Evan Clayton brings me back to my Style by Fire days. Imagine me, a baby Blanche Macdonald fashion grad, attending my first fashion week and seeing highly editorial and well designed fashion pieces on drag queens for the first time. Prior to moving to Vancouver I had never been exposed to drag culture and with the rise of RuPaul’s Drag Race, drag has become more wildly accepted as a form of performance art.
I have been a long time fan of Evan Clayton (I still remember seeing his Lillith show years ago) and I have always appreciated the duality of his designs. Long before gender neutrality discussions were brought into the spotlight, Evan Clayton created clothes for all types of folks.
Tell us about yourself!
My name is Evan Clayton. I’m a fashion designer from Vancouver, a Taurus, and just happy to be here!
As a fellow Blanche Macdonald grad, what skills did you learn (or fine-tune) in fashion school?
Blanche really honed my skills in time management. It’s such a time intensive program that really drilled discipline into me. Being a student at Blanche prepared me for the fast pace for the fashion industry, along with teaching me the invaluable skills necessary to succeed.
When starting your career, did you always know that you wanted to dress drag queens?
I can clearly remember the first time I ever saw a drag queen that wasn’t the butt-end of a joke on TV. RuPaul’s Drag Race was airing its first season in my final year of high school and while I was channel surfing I came across the show while it was airing its MAC Viva Glam campaign episode where Ongina came out as HIV positive. This was the first time I had ever seen drag as a display of strength and a queer person’s story being told in a beautiful and honest way that ended in applause instead of tragedy. This was where I fell in love with drag as an art form.
Drag wasn’t in the mainstream conscious in the way that it is today when I first started my career. I kept wanting to cast drag models in my shows but didn’t have the courage to do it until two years into my career. It took drag becoming an integral part of my social life for me to pull the trigger on casting Jane Smoker, Valynne Vile, and Thanks Jem in SS2015: DEATHPROOF. I haven’t looked back since, and prominently feature drag and gender non-comfirming artists and models in my shows.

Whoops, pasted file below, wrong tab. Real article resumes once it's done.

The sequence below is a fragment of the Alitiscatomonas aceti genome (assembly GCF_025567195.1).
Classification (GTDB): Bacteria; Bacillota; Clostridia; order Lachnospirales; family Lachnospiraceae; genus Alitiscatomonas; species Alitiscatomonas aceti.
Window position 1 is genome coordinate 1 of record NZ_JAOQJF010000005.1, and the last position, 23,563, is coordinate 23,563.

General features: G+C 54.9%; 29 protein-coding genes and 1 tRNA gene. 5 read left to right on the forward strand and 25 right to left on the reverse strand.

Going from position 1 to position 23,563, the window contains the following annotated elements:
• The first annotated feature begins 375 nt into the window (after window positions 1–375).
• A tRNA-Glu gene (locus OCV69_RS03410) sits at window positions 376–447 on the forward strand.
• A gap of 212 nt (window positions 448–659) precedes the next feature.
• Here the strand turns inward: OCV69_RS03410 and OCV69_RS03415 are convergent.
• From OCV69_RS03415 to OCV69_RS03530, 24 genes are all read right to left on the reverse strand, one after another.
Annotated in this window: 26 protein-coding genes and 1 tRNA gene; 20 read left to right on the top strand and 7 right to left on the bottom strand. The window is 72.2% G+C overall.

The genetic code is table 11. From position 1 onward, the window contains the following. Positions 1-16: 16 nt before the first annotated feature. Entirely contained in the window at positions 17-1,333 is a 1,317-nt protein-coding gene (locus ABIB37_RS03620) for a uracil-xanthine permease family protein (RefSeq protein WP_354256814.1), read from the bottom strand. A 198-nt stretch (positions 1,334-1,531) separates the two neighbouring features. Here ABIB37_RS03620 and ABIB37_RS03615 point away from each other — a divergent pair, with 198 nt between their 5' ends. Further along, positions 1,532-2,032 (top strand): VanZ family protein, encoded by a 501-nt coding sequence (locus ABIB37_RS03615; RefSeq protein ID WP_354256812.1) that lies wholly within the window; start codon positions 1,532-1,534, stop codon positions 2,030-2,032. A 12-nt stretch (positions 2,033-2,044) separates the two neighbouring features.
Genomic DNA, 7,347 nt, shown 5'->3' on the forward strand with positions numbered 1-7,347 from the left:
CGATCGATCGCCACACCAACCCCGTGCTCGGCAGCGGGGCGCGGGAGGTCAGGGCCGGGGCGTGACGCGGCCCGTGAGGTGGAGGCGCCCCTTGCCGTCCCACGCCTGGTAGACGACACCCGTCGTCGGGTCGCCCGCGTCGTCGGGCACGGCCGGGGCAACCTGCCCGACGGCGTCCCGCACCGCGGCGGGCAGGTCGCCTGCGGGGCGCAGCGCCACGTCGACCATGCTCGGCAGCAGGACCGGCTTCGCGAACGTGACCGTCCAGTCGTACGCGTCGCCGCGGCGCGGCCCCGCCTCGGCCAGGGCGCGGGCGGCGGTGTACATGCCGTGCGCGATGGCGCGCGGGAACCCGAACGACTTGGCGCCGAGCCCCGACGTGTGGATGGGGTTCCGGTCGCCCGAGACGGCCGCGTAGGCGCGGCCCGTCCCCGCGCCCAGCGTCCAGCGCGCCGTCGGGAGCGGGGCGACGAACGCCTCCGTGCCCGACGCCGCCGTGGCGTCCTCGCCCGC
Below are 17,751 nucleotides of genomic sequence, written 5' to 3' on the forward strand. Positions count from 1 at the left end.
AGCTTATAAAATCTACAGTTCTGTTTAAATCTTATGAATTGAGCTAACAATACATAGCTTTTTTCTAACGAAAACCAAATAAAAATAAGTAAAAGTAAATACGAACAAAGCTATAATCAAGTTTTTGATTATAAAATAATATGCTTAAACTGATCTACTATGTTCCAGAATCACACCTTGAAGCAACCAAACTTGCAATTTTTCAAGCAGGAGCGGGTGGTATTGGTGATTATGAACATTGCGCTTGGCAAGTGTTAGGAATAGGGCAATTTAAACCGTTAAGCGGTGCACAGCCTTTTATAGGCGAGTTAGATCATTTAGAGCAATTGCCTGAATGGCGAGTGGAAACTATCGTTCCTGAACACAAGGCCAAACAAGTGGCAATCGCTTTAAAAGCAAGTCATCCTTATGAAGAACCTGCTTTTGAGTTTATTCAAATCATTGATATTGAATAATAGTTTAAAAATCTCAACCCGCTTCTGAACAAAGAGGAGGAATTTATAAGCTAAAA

You’ve worked with some of the most well known drag queens, locally and nationally, what unique challenges do you face when designing pieces that are highly photographed that need to be striking yet also easy to perform in?
It’s always a tricky balance of performance and fashion when designing for drag artists! I always have to keep in mind who the individual is and what purpose they’re wearing this garment for. Is it just for photos? Do they need to dance? Are they a buckwild performer? The answers to these questions help dictate my fabric choices and construction methods.
What’s in store for the rest of 2020? (Even if it’s just a hint!)
I’m currently in the process of moving my design studio, so that’s where the majority of my focus is at the moment! I’m booked for custom work for the next little while, so once my studio move is finished that will be where my focus shifts. I had a runway show planned for 2020, however due to COVID-19 those plans are postponed to 2021.
Just for fun: other than your own fashion brand, what is your favourite brand or product or why?